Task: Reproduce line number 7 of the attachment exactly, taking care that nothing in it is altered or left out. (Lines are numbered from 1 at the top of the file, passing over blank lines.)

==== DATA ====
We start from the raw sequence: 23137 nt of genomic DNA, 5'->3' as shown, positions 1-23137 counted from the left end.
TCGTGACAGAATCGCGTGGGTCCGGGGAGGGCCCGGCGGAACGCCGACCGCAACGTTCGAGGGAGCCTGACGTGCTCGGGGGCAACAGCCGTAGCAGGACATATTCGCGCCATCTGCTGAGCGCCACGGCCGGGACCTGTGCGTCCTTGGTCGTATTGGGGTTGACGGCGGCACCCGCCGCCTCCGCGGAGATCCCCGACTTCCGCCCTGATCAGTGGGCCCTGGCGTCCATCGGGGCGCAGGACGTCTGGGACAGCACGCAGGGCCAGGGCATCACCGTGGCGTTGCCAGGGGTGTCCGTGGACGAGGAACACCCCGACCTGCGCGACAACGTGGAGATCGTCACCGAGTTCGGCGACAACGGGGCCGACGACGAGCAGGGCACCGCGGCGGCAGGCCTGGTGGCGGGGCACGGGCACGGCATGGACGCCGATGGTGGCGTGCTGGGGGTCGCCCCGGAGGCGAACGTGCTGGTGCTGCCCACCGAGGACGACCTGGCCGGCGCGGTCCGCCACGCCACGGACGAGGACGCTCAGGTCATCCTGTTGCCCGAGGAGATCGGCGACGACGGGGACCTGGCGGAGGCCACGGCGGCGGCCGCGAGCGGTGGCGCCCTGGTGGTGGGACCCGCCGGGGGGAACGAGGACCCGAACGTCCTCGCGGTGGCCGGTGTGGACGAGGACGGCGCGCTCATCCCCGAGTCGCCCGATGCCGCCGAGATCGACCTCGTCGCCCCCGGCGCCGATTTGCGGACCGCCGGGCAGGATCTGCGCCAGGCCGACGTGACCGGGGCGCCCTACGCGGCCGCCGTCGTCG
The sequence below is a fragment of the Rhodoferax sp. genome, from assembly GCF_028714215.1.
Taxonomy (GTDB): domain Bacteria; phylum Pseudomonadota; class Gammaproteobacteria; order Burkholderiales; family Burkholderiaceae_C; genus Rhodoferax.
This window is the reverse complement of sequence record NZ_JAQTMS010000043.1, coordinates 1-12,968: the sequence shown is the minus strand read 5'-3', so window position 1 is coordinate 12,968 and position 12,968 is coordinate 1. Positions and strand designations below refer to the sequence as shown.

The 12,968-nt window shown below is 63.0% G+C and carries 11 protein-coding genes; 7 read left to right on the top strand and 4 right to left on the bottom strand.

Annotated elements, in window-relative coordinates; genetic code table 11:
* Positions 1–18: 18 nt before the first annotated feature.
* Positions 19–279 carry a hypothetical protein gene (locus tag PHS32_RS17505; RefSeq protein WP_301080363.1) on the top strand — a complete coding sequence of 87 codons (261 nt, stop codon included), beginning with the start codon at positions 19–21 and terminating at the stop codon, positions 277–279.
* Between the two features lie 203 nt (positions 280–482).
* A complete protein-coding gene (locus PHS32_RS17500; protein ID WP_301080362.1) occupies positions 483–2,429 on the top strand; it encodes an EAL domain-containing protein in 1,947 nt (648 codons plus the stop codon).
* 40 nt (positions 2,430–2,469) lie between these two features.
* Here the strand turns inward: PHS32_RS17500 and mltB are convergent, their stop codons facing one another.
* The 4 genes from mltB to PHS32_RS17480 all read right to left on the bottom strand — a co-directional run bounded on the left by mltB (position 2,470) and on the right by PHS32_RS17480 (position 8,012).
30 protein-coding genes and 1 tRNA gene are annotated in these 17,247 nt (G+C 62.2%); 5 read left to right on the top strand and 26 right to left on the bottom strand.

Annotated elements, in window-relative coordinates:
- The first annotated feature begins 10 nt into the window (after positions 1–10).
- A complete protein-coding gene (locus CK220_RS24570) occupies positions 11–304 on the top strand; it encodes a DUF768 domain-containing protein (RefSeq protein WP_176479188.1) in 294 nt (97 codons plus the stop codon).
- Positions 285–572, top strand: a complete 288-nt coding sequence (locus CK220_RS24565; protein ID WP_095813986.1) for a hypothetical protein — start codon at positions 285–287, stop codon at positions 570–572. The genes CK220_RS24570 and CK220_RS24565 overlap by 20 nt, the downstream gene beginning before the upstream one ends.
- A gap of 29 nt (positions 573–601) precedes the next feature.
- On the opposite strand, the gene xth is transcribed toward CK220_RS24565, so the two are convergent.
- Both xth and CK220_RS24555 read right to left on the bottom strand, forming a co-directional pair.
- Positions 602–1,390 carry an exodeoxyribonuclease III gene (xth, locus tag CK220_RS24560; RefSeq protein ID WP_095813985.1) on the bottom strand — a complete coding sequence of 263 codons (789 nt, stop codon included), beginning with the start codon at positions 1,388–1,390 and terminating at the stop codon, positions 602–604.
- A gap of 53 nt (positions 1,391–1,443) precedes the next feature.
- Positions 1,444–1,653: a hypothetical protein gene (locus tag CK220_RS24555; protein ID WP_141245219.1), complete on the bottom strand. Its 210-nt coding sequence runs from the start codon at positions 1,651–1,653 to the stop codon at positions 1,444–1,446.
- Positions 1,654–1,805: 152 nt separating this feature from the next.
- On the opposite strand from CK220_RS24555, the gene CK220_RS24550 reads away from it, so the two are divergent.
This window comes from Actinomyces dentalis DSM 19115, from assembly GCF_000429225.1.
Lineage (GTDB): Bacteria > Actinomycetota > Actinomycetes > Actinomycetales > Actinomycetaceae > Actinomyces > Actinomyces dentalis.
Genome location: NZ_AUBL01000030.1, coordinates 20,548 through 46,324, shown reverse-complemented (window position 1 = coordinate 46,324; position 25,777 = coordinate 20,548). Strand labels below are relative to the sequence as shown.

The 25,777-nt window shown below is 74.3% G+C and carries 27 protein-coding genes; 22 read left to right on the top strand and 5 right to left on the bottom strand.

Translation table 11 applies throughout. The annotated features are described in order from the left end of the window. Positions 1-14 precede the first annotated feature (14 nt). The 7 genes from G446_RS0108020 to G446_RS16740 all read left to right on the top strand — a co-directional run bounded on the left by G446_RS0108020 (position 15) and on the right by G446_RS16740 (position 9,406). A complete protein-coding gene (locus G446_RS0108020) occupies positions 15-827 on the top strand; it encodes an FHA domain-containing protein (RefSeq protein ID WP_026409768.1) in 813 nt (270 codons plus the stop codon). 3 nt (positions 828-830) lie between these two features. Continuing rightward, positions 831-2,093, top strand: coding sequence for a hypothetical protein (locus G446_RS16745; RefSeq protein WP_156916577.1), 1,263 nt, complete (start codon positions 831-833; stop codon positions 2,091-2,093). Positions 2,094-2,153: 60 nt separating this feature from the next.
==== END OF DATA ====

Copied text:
Annotated elements, in window-relative coordinates; genetic code table 11: